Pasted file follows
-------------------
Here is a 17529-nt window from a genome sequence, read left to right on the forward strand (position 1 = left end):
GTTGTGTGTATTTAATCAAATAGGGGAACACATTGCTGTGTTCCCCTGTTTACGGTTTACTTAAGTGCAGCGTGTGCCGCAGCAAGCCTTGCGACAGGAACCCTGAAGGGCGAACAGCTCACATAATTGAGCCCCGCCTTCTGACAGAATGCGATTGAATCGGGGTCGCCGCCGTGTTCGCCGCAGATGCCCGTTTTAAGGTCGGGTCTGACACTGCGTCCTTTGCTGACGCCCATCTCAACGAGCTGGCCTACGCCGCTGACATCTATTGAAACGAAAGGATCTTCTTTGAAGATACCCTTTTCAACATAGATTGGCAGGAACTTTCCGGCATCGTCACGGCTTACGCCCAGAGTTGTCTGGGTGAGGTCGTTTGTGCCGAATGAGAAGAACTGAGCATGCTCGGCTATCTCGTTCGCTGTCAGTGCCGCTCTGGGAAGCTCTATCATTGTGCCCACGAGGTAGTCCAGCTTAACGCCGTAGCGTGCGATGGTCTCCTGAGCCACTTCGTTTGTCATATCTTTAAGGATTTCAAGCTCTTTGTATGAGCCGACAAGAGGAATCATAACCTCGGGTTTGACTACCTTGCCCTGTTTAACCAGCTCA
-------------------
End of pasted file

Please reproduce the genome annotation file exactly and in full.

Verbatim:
Here is a 17529-nt window from a genome sequence, read left to right on the forward strand (position 1 = left end):
GTTGTGTGTATTTAATCAAATAGGGGAACACATTGCTGTGTTCCCCTGTTTACGGTTTACTTAAGTGCAGCGTGTGCCGCAGCAAGCCTTGCGACAGGAACCCTGAAGGGCGAACAGCTCACATAATTGAGCCCCGCCTTCTGACAGAATGCGATTGAATCGGGGTCGCCGCCGTGTTCGCCGCAGATGCCCGTTTTAAGGTCGGGTCTGACACTGCGTCCTTTGCTGACGCCCATCTCAACGAGCTGGCCTACGCCGCTGACATCTATTGAAACGAAAGGATCTTCTTTGAAGATACCCTTTTCAACATAGATTGGCAGGAACTTTCCGGCATCGTCACGGCTTACGCCCAGAGTTGTCTGGGTGAGGTCGTTTGTGCCGAATGAGAAGAACTGAGCATGCTCGGCTATCTCGTTCGCTGTCAGTGCCGCTCTGGGAAGCTCTATCATTGTGCCCACGAGGTAGTCCAGCTTAACGCCGTAGCGTGCGATGGTCTCCTGAGCCACTTCGTTTGTCATATCTTTAAGGATTTCAAGCTCTTTGTATGAGCCGACAAGAGGAATCATAACCTCGGGTTTGACTACCTTGCCCTGTTTAACCAGCTCA